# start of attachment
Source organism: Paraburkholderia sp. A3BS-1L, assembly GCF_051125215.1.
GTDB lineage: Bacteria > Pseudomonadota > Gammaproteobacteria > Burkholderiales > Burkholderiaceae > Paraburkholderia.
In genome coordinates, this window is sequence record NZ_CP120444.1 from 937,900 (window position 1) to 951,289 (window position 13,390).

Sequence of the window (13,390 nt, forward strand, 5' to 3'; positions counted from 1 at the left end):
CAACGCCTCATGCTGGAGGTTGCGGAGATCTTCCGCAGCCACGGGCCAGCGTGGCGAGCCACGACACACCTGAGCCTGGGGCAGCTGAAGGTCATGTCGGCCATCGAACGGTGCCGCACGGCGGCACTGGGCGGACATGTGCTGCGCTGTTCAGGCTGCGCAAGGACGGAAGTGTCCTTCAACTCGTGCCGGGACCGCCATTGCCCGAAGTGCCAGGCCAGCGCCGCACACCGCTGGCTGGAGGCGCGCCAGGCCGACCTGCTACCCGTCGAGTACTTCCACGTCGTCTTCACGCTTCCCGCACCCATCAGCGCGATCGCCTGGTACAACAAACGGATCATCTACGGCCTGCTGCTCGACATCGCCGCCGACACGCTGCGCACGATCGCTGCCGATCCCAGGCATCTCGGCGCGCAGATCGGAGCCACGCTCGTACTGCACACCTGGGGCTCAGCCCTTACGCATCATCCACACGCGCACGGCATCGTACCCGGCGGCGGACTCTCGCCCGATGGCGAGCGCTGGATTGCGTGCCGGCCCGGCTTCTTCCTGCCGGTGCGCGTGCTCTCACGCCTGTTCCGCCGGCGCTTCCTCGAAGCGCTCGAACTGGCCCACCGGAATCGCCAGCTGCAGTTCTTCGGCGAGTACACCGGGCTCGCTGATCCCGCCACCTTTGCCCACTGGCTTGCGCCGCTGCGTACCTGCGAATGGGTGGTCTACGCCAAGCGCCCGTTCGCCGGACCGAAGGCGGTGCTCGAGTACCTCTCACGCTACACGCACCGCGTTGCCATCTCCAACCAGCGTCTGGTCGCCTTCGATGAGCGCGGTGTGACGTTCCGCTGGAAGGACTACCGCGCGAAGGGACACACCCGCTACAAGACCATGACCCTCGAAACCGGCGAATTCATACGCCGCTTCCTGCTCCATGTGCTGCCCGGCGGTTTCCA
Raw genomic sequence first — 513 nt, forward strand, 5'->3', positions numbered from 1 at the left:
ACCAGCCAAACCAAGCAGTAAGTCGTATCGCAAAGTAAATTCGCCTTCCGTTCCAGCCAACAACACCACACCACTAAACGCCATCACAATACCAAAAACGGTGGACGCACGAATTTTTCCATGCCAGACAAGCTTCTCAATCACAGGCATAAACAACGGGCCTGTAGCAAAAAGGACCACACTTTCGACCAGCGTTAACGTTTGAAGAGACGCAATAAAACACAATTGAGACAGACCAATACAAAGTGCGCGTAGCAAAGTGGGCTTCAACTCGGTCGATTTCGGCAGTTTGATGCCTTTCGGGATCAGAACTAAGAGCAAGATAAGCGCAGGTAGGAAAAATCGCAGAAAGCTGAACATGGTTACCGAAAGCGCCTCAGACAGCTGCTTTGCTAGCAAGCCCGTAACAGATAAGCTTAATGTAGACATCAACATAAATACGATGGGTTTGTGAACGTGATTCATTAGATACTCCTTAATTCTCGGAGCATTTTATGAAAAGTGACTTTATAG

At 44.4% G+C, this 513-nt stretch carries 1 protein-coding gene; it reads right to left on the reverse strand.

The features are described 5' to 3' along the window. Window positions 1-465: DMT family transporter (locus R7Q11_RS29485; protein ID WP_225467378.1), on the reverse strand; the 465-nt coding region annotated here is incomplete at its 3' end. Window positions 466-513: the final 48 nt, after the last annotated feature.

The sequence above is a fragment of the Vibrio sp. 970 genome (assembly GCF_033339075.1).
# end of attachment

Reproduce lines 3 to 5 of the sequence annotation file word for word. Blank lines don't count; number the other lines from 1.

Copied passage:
In genome coordinates, this window is sequence record NZ_CP120444.1 from 937,900 (window position 1) to 951,289 (window position 13,390).

Sequence of the window (13,390 nt, forward strand, 5' to 3'; positions counted from 1 at the left end):
CAACGCCTCATGCTGGAGGTTGCGGAGATCTTCCGCAGCCACGGGCCAGCGTGGCGAGCCACGACACACCTGAGCCTGGGGCAGCTGAAGGTCATGTCGGCCATCGAACGGTGCCGCACGGCGGCACTGGGCGGACATGTGCTGCGCTGTTCAGGCTGCGCAAGGACGGAAGTGTCCTTCAACTCGTGCCGGGACCGCCATTGCCCGAAGTGCCAGGCCAGCGCCGCACACCGCTGGCTGGAGGCGCGCCAGGCCGACCTGCTACCCGTCGAGTACTTCCACGTCGTCTTCACGCTTCCCGCACCCATCAGCGCGATCGCCTGGTACAACAAACGGATCATCTACGGCCTGCTGCTCGACATCGCCGCCGACACGCTGCGCACGATCGCTGCCGATCCCAGGCATCTCGGCGCGCAGATCGGAGCCACGCTCGTACTGCACACCTGGGGCTCAGCCCTTACGCATCATCCACACGCGCACGGCATCGTACCCGGCGGCGGACTCTCGCCCGATGGCGAGCGCTGGATTGCGTGCCGGCCCGGCTTCTTCCTGCCGGTGCGCGTGCTCTCACGCCTGTTCCGCCGGCGCTTCCTCGAAGCGCTCGAACTGGCCCACCGGAATCGCCAGCTGCAGTTCTTCGGCGAGTACACCGGGCTCGCTGATCCCGCCACCTTTGCCCACTGGCTTGCGCCGCTGCGTACCTGCGAATGGGTGGTCTACGCCAAGCGCCCGTTCGCCGGACCGAAGGCGGTGCTCGAGTACCTCTCACGCTACACGCACCGCGTTGCCATCTCCAACCAGCGTCTGGTCGCCTTCGATGAGCGCGGTGTGACGTTCCGCTGGAAGGACTACCGCGCGAAGGGACACACCCGCTACAAGACCATGACCCTCGAAACCGGCGAATTCATACGCCGCTTCCTGCTCCATGTGCTGCCCGGCGGTTTCCA